Englishpoet who lent his pen to the anti‐slavery cause. Cowper was a supporter of international commerce, which he saw, idealistically, as the means by which mankind could share in God's bounty. In his poem Charity (1782), trade is described as ‘the golden girdle of the globe’, and Cowper writes of the ‘genial intercourse’ between nations effected by 18th‐century mercantile activity. The slave trader, however, betrays the principle of mutuality underpinning international commerce and brings shame to a Christian nation such as Great Britain (‘Canst thou, and honour'd with a Christian name | Buy what is woman‐born, and feel no shame?’). Religion apart, the slave trader also betrays the spirit of the age, its growing championing of liberty. To Cowper, the existence of slavery calls into question the very nature of humanity:

Then what is man? And what man, seeing this

And having human feelings does not blush ...

Article

John Gilmore

English writer born at Lichfield in Staffordshire. After an unsettled and somewhat aimless youth, which included a period of just over a year (1728–9) at the University of Oxford, he made his home in London in 1737. In the capital he slowly established himself as a man of letters, and the appearance in 1755 of his Dictionary of the English Language gave him widespread recognition. This, and the astonishing variety of literary work that he continued to produce until his death, made him probably the best‐known British writer of the later 18th century.

Unlike many of his contemporaries—and unlike his rather younger friend and biographer James Boswell (1740–95)—Johnson was a staunch opponent of slavery and the slave trade. Johnson had taken this stance long before it became fashionable; for example, his review of his friend James Grainger'sThe Sugar‐Cane: A Poem (1764 complained ...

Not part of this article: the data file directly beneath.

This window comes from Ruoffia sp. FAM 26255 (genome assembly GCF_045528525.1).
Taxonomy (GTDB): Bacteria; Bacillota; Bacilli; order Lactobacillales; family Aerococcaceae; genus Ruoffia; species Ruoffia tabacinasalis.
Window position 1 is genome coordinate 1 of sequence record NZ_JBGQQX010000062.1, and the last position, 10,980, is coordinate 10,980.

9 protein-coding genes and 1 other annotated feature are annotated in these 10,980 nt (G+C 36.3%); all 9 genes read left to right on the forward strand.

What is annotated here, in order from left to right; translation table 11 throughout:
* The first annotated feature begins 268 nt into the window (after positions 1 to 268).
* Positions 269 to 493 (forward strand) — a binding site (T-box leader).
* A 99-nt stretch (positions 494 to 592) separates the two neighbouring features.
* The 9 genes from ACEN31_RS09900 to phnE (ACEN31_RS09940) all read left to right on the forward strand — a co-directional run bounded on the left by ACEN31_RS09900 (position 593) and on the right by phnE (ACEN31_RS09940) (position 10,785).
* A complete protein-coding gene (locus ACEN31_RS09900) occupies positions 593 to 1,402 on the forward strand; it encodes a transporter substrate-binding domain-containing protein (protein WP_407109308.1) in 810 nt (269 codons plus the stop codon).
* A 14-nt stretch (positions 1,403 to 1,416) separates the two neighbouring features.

Article

John Gilmore

Writer and anti‐slavery campaigner. Hannah More first became widely known as a dramatist, with her play Percy proving a great success in 1777. She later turned to writing on social and religious topics, and had a particular interest in the education of women. She was a long‐term resident of Bristol, and the extensive acquaintance that her literary work brought her included John Newton, Beilby Porteus, and William Wilberforce. In 1788 she published Slavery, a Poem, which, while including traditional Eurocentric assumptions about Africans, insisted on their humanity and right to freedom:

Tho' dark and savage, ignorant and blind,

They claim the common privilege of kind;

Let Malice strip them of each other plea,

They still are men, and men shou'd still be free.

The slave trader was denounced as a White Savage and More called on Britain to free her slaves O let the ...

Article

Eric Gardner

activist, author, and educator, was born in Boston to the minister Thomas Paul and the teacher Catherine Waterhouse. Her father, whose brothers Nathaniel and Benjamin were also activist clergymen, was the pastor of Boston's first black church (on Belknap Street), and his religious and abolitionist fervor sent him as far as Haiti to advance these causes. It also linked him with both prominent blacks such as David Walker and Maria Stewart and important white abolitionists such as William Lloyd Garrison. Her mother, Catherine Waterhouse Paul, became the director of Boston's African School Number 2 (later Boston Primary School Number 6) in 1824 and was a force both in and for black education.